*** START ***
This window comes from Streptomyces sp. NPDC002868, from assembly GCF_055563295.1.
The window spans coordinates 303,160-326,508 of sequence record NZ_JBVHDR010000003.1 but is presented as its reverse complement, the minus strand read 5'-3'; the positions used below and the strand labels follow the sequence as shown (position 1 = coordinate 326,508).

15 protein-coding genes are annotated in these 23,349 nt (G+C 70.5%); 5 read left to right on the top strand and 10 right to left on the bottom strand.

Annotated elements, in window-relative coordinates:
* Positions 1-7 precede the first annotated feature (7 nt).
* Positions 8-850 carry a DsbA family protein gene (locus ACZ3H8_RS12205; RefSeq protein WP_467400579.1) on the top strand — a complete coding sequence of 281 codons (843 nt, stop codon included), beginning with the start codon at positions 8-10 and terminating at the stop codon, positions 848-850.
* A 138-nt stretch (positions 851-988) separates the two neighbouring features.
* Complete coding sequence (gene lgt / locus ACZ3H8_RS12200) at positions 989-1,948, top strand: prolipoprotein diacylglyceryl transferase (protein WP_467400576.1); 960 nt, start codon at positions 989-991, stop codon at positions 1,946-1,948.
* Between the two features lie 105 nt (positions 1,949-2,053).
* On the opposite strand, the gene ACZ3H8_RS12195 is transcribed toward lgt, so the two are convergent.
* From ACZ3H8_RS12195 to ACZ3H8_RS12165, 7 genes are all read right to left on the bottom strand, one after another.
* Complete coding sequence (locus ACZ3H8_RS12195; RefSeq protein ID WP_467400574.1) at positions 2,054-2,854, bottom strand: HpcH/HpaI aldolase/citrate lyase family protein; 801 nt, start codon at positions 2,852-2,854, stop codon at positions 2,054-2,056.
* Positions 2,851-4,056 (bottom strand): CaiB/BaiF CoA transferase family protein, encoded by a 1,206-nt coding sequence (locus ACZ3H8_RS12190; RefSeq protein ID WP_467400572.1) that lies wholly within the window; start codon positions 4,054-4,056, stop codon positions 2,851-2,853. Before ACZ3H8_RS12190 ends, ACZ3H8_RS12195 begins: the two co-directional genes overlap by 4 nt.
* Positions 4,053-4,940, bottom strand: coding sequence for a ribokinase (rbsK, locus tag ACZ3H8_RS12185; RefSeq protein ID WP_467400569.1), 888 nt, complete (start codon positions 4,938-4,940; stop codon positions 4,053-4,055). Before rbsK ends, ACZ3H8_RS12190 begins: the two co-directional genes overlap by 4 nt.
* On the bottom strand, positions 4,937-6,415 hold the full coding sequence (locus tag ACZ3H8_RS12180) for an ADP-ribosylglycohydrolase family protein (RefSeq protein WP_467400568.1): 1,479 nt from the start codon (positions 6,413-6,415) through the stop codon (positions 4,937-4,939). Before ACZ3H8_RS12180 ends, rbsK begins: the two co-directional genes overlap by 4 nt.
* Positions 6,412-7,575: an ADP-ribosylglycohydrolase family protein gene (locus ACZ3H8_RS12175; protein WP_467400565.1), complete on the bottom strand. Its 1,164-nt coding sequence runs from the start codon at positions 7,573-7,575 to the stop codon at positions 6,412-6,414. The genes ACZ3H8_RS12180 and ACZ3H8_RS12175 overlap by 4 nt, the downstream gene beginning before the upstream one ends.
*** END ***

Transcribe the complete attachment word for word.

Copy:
This window comes from Streptomyces sp. NPDC002868, from assembly GCF_055563295.1.
The window spans coordinates 303,160-326,508 of sequence record NZ_JBVHDR010000003.1 but is presented as its reverse complement, the minus strand read 5'-3'; the positions used below and the strand labels follow the sequence as shown (position 1 = coordinate 326,508).

15 protein-coding genes are annotated in these 23,349 nt (G+C 70.5%); 5 read left to right on the top strand and 10 right to left on the bottom strand.

Annotated elements, in window-relative coordinates:
* Positions 1-7 precede the first annotated feature (7 nt).
* Positions 8-850 carry a DsbA family protein gene (locus ACZ3H8_RS12205; RefSeq protein WP_467400579.1) on the top strand — a complete coding sequence of 281 codons (843 nt, stop codon included), beginning with the start codon at positions 8-10 and terminating at the stop codon, positions 848-850.
* A 138-nt stretch (positions 851-988) separates the two neighbouring features.
* Complete coding sequence (gene lgt / locus ACZ3H8_RS12200) at positions 989-1,948, top strand: prolipoprotein diacylglyceryl transferase (protein WP_467400576.1); 960 nt, start codon at positions 989-991, stop codon at positions 1,946-1,948.
* Between the two features lie 105 nt (positions 1,949-2,053).
* On the opposite strand, the gene ACZ3H8_RS12195 is transcribed toward lgt, so the two are convergent.
* From ACZ3H8_RS12195 to ACZ3H8_RS12165, 7 genes are all read right to left on the bottom strand, one after another.
* Complete coding sequence (locus ACZ3H8_RS12195; RefSeq protein ID WP_467400574.1) at positions 2,054-2,854, bottom strand: HpcH/HpaI aldolase/citrate lyase family protein; 801 nt, start codon at positions 2,852-2,854, stop codon at positions 2,054-2,056.
* Positions 2,851-4,056 (bottom strand): CaiB/BaiF CoA transferase family protein, encoded by a 1,206-nt coding sequence (locus ACZ3H8_RS12190; RefSeq protein ID WP_467400572.1) that lies wholly within the window; start codon positions 4,054-4,056, stop codon positions 2,851-2,853. Before ACZ3H8_RS12190 ends, ACZ3H8_RS12195 begins: the two co-directional genes overlap by 4 nt.
* Positions 4,053-4,940, bottom strand: coding sequence for a ribokinase (rbsK, locus tag ACZ3H8_RS12185; RefSeq protein ID WP_467400569.1), 888 nt, complete (start codon positions 4,938-4,940; stop codon positions 4,053-4,055). Before rbsK ends, ACZ3H8_RS12190 begins: the two co-directional genes overlap by 4 nt.
* On the bottom strand, positions 4,937-6,415 hold the full coding sequence (locus tag ACZ3H8_RS12180) for an ADP-ribosylglycohydrolase family protein (RefSeq protein WP_467400568.1): 1,479 nt from the start codon (positions 6,413-6,415) through the stop codon (positions 4,937-4,939). Before ACZ3H8_RS12180 ends, rbsK begins: the two co-directional genes overlap by 4 nt.
* Positions 6,412-7,575: an ADP-ribosylglycohydrolase family protein gene (locus ACZ3H8_RS12175; protein WP_467400565.1), complete on the bottom strand. Its 1,164-nt coding sequence runs from the start codon at positions 7,573-7,575 to the stop codon at positions 6,412-6,414. The genes ACZ3H8_RS12180 and ACZ3H8_RS12175 overlap by 4 nt, the downstream gene beginning before the upstream one ends.